This rooster lives on Chris Prather’s property, but the land might not seem very utopic to him—all the hens have disappeared, likely the prey of local raccoons. The countryside in and around Utopia is a mix of beautiful scenery, welcoming people, and the occasional dilapidated or forgotten building, like this barn (below) on a tobacco farm near Prather’s home.
During the Panic of 1819 and the depression of the early 1820s, some people looked to wealthy men with strange plans for a new life in commune towns. Prospective members retreated from the nation’s social, political, and economic turmoil, and the agrarian past seemed a good way out.
Of the dozens of different kinds of communes, those inspired by Frenchman Charles Fourier, were most closely connected to nature. His followers wanted to restore the natural harmony of all living things by establishing phalanxes, or local groups that created their own communes. They represented half of the nation’s 36 reformist communities, most of them located in the Ohio and Mississippi river valleys and the Great Lakes region.
Soon after, Warren’s group sold the Utopia property to spiritualist leader John O. Wattles, who moved in with 100 followers who represented the vanguard of America’s occult movement. These folks mixed some traditional Christian beliefs with the new spiritualism—a belief in communication with the dead. The group was dedicated to “dietetic reform” (vegetarianism), women’s rights, and temperance, practices and views that were exceptional and controversial at the time. In her writings, Esther Wattles, John’s wife, did not reveal what they believed, other than generalities, nor did she say why they built a church underground. She wrote that a dozen families lived in riverside shanties that stood near a large frame building with many windows. No one suspected that the building would become the site of one of the county’s worst tragedies.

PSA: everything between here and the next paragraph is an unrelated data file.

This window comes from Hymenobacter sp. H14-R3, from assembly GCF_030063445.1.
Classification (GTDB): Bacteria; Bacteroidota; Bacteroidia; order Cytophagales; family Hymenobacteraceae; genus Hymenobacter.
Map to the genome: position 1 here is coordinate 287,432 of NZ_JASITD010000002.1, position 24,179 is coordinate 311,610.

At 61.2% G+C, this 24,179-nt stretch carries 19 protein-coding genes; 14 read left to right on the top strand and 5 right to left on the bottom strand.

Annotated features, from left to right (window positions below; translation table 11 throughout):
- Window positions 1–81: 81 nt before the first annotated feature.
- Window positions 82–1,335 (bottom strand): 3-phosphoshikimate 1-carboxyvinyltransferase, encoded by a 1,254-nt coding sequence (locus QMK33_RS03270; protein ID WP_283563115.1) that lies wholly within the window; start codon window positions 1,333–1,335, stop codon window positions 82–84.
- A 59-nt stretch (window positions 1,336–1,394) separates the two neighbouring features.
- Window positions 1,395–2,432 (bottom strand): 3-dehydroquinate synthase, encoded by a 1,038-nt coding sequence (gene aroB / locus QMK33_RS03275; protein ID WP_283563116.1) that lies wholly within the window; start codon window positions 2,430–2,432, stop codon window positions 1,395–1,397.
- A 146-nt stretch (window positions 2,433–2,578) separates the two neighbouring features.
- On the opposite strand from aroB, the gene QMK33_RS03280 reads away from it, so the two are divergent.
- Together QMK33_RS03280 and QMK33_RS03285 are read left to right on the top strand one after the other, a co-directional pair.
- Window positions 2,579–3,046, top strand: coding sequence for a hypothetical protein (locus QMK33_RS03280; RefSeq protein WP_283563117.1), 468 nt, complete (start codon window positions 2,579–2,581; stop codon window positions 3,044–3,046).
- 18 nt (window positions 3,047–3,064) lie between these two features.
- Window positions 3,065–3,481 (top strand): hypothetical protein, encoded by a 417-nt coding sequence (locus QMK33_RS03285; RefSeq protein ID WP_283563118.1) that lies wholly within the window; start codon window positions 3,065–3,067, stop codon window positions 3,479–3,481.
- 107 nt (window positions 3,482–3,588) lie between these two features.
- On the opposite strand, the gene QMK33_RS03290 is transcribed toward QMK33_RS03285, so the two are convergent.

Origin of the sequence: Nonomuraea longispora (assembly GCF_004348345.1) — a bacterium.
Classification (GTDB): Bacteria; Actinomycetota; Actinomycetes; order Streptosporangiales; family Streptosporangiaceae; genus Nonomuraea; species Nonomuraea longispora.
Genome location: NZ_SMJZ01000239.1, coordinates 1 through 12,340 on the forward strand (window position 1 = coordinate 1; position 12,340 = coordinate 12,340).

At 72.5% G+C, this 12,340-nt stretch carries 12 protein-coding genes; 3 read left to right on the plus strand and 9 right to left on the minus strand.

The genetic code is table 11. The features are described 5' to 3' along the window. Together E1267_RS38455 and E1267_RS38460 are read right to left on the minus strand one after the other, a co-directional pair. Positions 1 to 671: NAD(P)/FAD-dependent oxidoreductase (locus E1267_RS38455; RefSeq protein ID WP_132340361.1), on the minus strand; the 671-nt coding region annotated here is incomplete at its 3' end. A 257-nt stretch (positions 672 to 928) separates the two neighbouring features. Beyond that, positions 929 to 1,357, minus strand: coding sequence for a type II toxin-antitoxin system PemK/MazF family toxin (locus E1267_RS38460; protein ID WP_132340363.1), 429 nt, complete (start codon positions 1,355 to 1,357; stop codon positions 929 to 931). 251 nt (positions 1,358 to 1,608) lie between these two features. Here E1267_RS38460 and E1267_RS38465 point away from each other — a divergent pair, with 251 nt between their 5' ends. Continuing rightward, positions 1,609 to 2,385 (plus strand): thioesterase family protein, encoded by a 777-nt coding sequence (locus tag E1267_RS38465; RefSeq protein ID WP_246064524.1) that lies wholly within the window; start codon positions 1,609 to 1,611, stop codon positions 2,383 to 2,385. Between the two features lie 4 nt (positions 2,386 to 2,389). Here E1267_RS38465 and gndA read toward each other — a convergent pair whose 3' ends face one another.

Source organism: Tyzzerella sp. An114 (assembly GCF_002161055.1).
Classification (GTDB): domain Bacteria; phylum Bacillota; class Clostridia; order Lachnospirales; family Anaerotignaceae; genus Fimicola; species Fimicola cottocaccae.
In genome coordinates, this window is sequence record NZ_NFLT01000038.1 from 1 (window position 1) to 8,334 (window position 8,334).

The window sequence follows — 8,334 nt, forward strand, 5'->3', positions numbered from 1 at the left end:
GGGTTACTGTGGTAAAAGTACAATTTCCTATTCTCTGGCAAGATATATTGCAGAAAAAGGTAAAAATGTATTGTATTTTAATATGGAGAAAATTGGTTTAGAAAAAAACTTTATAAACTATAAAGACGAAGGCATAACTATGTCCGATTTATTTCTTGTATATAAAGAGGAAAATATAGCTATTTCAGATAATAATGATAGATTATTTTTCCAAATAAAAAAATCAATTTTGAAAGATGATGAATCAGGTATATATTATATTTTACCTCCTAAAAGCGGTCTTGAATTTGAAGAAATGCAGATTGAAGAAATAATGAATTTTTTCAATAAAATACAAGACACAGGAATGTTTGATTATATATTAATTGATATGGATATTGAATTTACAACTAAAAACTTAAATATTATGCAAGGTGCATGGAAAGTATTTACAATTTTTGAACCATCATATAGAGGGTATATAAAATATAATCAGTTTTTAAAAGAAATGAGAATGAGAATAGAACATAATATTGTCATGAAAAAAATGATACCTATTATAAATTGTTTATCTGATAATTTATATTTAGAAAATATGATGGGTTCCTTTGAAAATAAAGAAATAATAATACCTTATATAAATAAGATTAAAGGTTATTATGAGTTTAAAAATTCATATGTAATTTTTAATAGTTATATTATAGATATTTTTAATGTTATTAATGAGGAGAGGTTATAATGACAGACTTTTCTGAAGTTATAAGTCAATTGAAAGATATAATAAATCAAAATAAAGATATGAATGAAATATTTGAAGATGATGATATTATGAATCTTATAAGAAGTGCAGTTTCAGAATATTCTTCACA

No one really knows why spiritualist John Wattles and his followers built this underground church in Utopia, Ohio. These days, it belongs to resident Pam Meece, who occasionally lets visitors, like writer Randy McNutt (pictured), tour the mysterious worship space.
“We used to camp out here before we ever moved here. We saw this place go up for sale, we went for it, and, by God, we got it. I just love it out here.”
—Peggy Dunham, resident of Utopia, Ohio
“This is my utopia.”
—Chris Prather, resident and commercial roofer, who lives atop a hill complete with pear, peach, and walnut trees.
Excerpted from Finding Utopia: Another Journey into Lost Ohio by Randy McNutt. Copyright © 2012 by The Kent State University Press. Reprinted with permission.